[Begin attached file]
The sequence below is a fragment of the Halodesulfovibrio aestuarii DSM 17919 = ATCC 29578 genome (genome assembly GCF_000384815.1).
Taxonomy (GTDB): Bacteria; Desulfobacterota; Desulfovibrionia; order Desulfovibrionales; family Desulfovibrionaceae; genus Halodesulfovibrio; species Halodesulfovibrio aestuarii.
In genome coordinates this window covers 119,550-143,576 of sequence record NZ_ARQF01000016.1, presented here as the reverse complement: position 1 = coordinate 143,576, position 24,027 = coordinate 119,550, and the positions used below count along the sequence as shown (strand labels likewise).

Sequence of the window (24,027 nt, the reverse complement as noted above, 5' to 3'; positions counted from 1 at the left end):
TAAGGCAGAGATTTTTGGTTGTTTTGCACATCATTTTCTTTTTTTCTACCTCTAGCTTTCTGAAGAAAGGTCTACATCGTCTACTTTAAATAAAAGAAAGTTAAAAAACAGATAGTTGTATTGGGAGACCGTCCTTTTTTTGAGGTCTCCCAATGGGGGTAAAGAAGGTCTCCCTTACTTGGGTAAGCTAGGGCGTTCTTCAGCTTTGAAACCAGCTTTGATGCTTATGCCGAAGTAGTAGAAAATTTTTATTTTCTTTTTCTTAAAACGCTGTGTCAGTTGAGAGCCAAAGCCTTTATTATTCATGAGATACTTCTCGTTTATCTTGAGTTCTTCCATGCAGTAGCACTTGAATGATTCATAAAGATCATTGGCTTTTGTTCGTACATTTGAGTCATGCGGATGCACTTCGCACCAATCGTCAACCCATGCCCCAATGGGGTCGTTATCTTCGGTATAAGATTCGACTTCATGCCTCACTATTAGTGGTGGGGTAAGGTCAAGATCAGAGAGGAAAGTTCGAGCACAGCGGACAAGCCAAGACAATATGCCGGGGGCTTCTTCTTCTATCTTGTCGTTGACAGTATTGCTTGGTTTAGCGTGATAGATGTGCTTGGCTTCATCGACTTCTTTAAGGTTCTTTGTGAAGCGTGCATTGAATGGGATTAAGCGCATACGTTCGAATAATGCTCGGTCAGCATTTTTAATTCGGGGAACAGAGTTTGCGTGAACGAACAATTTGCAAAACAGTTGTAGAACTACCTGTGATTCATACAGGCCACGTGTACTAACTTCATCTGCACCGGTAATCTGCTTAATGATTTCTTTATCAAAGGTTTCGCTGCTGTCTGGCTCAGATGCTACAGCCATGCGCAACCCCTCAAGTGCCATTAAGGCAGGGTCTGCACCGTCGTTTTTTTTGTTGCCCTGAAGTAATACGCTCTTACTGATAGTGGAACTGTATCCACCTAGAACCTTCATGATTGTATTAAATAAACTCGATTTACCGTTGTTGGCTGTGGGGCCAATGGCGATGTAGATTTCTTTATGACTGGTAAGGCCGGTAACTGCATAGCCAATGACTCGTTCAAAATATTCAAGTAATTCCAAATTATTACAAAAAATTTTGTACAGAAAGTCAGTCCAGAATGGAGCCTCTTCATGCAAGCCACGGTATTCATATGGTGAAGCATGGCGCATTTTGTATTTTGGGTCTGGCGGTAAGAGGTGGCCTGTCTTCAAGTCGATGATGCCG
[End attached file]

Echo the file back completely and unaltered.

The sequence below is a fragment of the Halodesulfovibrio aestuarii DSM 17919 = ATCC 29578 genome (genome assembly GCF_000384815.1).
Taxonomy (GTDB): Bacteria; Desulfobacterota; Desulfovibrionia; order Desulfovibrionales; family Desulfovibrionaceae; genus Halodesulfovibrio; species Halodesulfovibrio aestuarii.
In genome coordinates this window covers 119,550-143,576 of sequence record NZ_ARQF01000016.1, presented here as the reverse complement: position 1 = coordinate 143,576, position 24,027 = coordinate 119,550, and the positions used below count along the sequence as shown (strand labels likewise).

Sequence of the window (24,027 nt, the reverse complement as noted above, 5' to 3'; positions counted from 1 at the left end):
TAAGGCAGAGATTTTTGGTTGTTTTGCACATCATTTTCTTTTTTTCTACCTCTAGCTTTCTGAAGAAAGGTCTACATCGTCTACTTTAAATAAAAGAAAGTTAAAAAACAGATAGTTGTATTGGGAGACCGTCCTTTTTTTGAGGTCTCCCAATGGGGGTAAAGAAGGTCTCCCTTACTTGGGTAAGCTAGGGCGTTCTTCAGCTTTGAAACCAGCTTTGATGCTTATGCCGAAGTAGTAGAAAATTTTTATTTTCTTTTTCTTAAAACGCTGTGTCAGTTGAGAGCCAAAGCCTTTATTATTCATGAGATACTTCTCGTTTATCTTGAGTTCTTCCATGCAGTAGCACTTGAATGATTCATAAAGATCATTGGCTTTTGTTCGTACATTTGAGTCATGCGGATGCACTTCGCACCAATCGTCAACCCATGCCCCAATGGGGTCGTTATCTTCGGTATAAGATTCGACTTCATGCCTCACTATTAGTGGTGGGGTAAGGTCAAGATCAGAGAGGAAAGTTCGAGCACAGCGGACAAGCCAAGACAATATGCCGGGGGCTTCTTCTTCTATCTTGTCGTTGACAGTATTGCTTGGTTTAGCGTGATAGATGTGCTTGGCTTCATCGACTTCTTTAAGGTTCTTTGTGAAGCGTGCATTGAATGGGATTAAGCGCATACGTTCGAATAATGCTCGGTCAGCATTTTTAATTCGGGGAACAGAGTTTGCGTGAACGAACAATTTGCAAAACAGTTGTAGAACTACCTGTGATTCATACAGGCCACGTGTACTAACTTCATCTGCACCGGTAATCTGCTTAATGATTTCTTTATCAAAGGTTTCGCTGCTGTCTGGCTCAGATGCTACAGCCATGCGCAACCCCTCAAGTGCCATTAAGGCAGGGTCTGCACCGTCGTTTTTTTTGTTGCCCTGAAGTAATACGCTCTTACTGATAGTGGAACTGTATCCACCTAGAACCTTCATGATTGTATTAAATAAACTCGATTTACCGTTGTTGGCTGTGGGGCCAATGGCGATGTAGATTTCTTTATGACTGGTAAGGCCGGTAACTGCATAGCCAATGACTCGTTCAAAATATTCAAGTAATTCCAAATTATTACAAAAAATTTTGTACAGAAAGTCAGTCCAGAATGGAGCCTCTTCATGCAAGCCACGGTATTCATATGGTGAAGCATGGCGCATTTTGTATTTTGGGTCTGGCGGTAAGAGGTGGCCTGTCTTCAAGTCGATGATGCCG